FORWARD OPERATING BASE DELARAM II, Afghanistan (3/23/2012) - “Every corpsman wants to be out there to help protect and save the Marines that we serve with,” said Petty Officer 1st Class George Fricke, leading petty officer, Regimental Aid Station, Regimental Combat Team 6.
On Sept. 9, 2011, Petty Officer 2nd Class Brian Lundy Jr., a Navy corpsman with 1st Battalion, 6th Marine Regiment, gave his life while protecting the Marines he served with.
Standing in front of a formation of Marines and sailors with RCT-6, Col. John Shafer and Sgt. Maj. Jamie Deets, commanding officer and regimental sergeant major, RCT-6 honored Lundy during a ceremony March 23.
Together, Shafer and Deets helped Fricke to memorialize his fellow corpsman by officially naming the Regimental Aid Station the Lundy Clinic.
To the Marines who served with Lundy, he was more than a “squid” – a Marine term to describe sailors. He was a Fleet Marine Force hospital corpsman.
“There is nothing like a group of Marines, and there is nothing like being a sailor in that group of Marines. It's tough,” said Shafer. “There is something special about that FMF corpsman that can take that, and prove his [worth].”
While on a partnered patrol, in Helmand province, Afghanistan, Lundy proved his worth when his squad took enemy fire.
During the fight, an insurgent shot Lundy. The squad evacuated him to a nearby medical facility, but Lundy succumbed to his wounds while en route.
“I can assure you, Lundy died doing exactly what he wanted to do,” said Shafer. “Which was reassuring Marines who were going forward in the face of a fight, to defend our way of life and advance a cause for the Afghan people. You can always be certain that he contributed to the betterment of this nation.”
Shafer went on to add that Lundy died while ensuring others could live.
Before reading Lundy's citation, Petty Officer 2nd Class James Vanzella, religious program specialist with RCT-6 and friend of Lundy's, shared a favorite memory of his fallen brother.
Vanzella recalled when the two went through field medical training together at Camp Johnson, N.C.
“He was one of those guys from Texas that had to let you know he was from Texas,” said Vanzella. “He wore Longhorn hats and sweatshirts all the time.”
Vanzella said despite the circumstances, Lundy always motivated the sailors. Once during training, the sailors watched a staff sergeant demonstrate an obstacle course in 30 degree weather. At the end of the course, the sailors were required to jump into a pond. Due to the cold weather, the staff sergeant waded hesitantly into the water.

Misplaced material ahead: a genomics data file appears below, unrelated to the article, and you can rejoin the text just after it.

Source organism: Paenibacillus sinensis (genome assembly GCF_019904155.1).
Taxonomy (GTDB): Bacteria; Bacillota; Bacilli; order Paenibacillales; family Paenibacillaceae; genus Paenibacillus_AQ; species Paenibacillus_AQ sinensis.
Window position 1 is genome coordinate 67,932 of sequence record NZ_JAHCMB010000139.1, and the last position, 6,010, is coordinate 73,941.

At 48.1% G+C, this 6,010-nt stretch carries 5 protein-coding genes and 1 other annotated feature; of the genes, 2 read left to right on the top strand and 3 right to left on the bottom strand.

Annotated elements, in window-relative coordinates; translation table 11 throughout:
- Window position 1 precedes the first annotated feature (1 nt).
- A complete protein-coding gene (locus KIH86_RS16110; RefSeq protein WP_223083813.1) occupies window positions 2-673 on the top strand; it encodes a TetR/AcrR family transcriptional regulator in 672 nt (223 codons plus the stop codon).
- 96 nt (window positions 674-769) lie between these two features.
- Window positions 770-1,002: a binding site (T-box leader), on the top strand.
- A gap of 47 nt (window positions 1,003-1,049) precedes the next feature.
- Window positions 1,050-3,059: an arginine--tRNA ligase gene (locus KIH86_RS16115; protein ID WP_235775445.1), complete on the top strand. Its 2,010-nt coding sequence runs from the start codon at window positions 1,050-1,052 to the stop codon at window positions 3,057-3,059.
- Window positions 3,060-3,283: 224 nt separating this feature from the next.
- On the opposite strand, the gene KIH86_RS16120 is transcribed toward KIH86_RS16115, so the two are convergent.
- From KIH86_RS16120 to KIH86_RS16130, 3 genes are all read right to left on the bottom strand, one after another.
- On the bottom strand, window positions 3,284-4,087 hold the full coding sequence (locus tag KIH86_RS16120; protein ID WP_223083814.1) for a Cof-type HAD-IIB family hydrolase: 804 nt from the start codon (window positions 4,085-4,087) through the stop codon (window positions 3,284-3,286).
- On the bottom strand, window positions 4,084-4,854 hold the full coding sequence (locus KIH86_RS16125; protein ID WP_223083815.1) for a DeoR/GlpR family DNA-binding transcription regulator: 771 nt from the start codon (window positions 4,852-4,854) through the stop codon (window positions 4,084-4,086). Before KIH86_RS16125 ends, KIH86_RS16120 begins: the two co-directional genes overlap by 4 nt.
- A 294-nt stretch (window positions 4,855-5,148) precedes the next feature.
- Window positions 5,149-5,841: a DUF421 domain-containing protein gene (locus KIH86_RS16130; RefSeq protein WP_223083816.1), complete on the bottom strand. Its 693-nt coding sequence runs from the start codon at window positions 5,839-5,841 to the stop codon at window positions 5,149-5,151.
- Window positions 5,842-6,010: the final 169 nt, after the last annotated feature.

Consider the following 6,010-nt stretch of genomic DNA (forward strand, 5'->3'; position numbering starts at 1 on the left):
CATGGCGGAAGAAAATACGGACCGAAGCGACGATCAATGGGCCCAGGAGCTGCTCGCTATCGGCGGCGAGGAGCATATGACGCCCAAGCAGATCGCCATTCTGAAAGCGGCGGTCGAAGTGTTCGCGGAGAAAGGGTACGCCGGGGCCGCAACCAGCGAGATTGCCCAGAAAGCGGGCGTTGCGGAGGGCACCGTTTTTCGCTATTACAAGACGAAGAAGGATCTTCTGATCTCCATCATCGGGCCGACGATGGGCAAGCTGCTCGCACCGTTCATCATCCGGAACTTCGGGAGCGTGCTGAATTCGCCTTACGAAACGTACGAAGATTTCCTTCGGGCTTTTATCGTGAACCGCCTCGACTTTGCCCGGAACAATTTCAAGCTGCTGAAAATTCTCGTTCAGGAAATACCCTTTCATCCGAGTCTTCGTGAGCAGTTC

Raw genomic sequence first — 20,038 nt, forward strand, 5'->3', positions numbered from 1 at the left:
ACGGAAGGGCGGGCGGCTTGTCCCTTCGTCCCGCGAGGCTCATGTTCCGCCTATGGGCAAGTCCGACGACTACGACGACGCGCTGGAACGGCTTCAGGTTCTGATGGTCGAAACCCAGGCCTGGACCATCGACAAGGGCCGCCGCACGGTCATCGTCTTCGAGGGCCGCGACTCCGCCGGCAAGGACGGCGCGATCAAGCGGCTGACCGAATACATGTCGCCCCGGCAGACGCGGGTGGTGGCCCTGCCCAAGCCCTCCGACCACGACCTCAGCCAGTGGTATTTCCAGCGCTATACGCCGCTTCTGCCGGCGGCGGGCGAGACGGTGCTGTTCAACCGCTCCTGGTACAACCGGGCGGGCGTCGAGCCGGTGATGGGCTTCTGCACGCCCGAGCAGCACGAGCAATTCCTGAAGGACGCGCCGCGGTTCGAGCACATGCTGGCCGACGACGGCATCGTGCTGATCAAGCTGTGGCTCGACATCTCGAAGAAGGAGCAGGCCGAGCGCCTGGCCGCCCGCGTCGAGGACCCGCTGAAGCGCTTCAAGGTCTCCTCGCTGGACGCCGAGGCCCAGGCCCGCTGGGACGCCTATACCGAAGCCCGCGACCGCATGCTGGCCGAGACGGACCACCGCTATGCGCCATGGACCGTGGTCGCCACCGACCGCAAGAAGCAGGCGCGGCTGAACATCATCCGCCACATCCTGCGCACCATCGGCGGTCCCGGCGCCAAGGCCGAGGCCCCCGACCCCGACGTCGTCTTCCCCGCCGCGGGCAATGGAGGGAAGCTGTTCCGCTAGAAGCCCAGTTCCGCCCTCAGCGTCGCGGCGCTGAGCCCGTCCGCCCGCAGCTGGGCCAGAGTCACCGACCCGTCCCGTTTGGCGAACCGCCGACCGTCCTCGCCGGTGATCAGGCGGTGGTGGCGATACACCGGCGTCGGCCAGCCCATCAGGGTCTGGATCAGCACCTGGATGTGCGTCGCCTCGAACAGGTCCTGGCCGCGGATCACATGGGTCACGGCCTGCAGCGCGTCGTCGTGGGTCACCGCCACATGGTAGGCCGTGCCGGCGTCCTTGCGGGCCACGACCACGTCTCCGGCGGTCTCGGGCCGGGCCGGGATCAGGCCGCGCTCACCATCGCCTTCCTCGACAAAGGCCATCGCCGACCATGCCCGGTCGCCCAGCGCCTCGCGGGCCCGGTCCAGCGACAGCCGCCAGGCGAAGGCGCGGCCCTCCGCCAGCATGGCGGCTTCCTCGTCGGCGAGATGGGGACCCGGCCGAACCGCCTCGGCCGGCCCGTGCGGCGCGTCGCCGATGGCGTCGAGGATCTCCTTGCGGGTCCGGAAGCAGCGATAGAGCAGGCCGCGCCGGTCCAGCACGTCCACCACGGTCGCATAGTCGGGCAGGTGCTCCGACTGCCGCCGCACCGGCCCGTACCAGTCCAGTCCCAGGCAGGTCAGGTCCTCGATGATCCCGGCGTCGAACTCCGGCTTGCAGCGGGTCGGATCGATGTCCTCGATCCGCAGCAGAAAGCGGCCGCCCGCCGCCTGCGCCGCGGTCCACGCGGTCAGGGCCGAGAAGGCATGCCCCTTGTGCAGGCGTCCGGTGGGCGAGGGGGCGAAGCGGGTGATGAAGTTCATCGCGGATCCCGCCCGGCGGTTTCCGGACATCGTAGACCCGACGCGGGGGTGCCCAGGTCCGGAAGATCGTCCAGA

“Lundy being who Lundy was screamed ‘Let me show you how we do it in the Navy!' With a leap, larger than superman, he swan dived – not so gracefully – into the water,” said Vanzella with a smile. “He motivated the class. Everyone was chanting ‘Lundy, Lundy, Lundy.' We were ready for that course that day. It wasn't cold anymore.”
His ability to motivate continues for the Marines and sailors at the aid station.
Petty Officer 2nd Class Antonio Saenz, assistant leading petty officer with the aid station, said having the clinic named after Lundy was inspiring.
“His name inspires the junior sailors who work in this clinic because he died doing what corpsmen are trained to do; serve along side Marines, serve in action,” said Saenz. “It was a great honor to name something after him that will be here for a long time.”
The regimental aid station, with it's newly hung sign, tells more than a name. It tells a story of a Navy corpsman, who gave everything for the Marines he served with.
“Lundy you deserve this clinic, and this clinic deserves to be in your name,” said Vanzella.
Photos of Fallen Corpsman Petty Officer 2nd Class Brian Lundy Jr. Being Honored by his comrades
By USMC Lance Cpl. Timothy Lenzo
Regimental Combat Team 6
Provided through DVIDS
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